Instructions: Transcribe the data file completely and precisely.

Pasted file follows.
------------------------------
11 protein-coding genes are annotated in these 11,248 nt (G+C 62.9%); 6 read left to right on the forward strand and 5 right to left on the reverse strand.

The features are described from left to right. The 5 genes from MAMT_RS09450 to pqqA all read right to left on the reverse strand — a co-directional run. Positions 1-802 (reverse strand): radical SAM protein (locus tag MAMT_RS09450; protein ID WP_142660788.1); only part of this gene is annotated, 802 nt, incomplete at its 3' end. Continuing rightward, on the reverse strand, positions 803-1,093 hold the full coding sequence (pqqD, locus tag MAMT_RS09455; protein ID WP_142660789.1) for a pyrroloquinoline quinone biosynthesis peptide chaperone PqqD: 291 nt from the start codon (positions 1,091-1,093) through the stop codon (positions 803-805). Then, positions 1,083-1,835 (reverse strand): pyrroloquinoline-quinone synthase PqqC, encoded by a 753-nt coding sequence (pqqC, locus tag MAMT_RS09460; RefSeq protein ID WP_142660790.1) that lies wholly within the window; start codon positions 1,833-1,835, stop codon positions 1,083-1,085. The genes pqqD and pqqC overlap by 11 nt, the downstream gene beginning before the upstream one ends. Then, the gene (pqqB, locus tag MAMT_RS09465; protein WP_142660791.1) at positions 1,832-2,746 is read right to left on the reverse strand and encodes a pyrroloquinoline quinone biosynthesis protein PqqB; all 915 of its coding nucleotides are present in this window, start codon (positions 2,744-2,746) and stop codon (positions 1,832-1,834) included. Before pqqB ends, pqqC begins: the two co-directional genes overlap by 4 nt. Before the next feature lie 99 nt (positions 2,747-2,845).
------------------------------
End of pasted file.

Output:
11 protein-coding genes are annotated in these 11,248 nt (G+C 62.9%); 6 read left to right on the forward strand and 5 right to left on the reverse strand.

The features are described from left to right. The 5 genes from MAMT_RS09450 to pqqA all read right to left on the reverse strand — a co-directional run. Positions 1-802 (reverse strand): radical SAM protein (locus tag MAMT_RS09450; protein ID WP_142660788.1); only part of this gene is annotated, 802 nt, incomplete at its 3' end. Continuing rightward, on the reverse strand, positions 803-1,093 hold the full coding sequence (pqqD, locus tag MAMT_RS09455; protein ID WP_142660789.1) for a pyrroloquinoline quinone biosynthesis peptide chaperone PqqD: 291 nt from the start codon (positions 1,091-1,093) through the stop codon (positions 803-805). Then, positions 1,083-1,835 (reverse strand): pyrroloquinoline-quinone synthase PqqC, encoded by a 753-nt coding sequence (pqqC, locus tag MAMT_RS09460; RefSeq protein ID WP_142660790.1) that lies wholly within the window; start codon positions 1,833-1,835, stop codon positions 1,083-1,085. The genes pqqD and pqqC overlap by 11 nt, the downstream gene beginning before the upstream one ends. Then, the gene (pqqB, locus tag MAMT_RS09465; protein WP_142660791.1) at positions 1,832-2,746 is read right to left on the reverse strand and encodes a pyrroloquinoline quinone biosynthesis protein PqqB; all 915 of its coding nucleotides are present in this window, start codon (positions 2,744-2,746) and stop codon (positions 1,832-1,834) included. Before pqqB ends, pqqC begins: the two co-directional genes overlap by 4 nt. Before the next feature lie 99 nt (positions 2,747-2,845).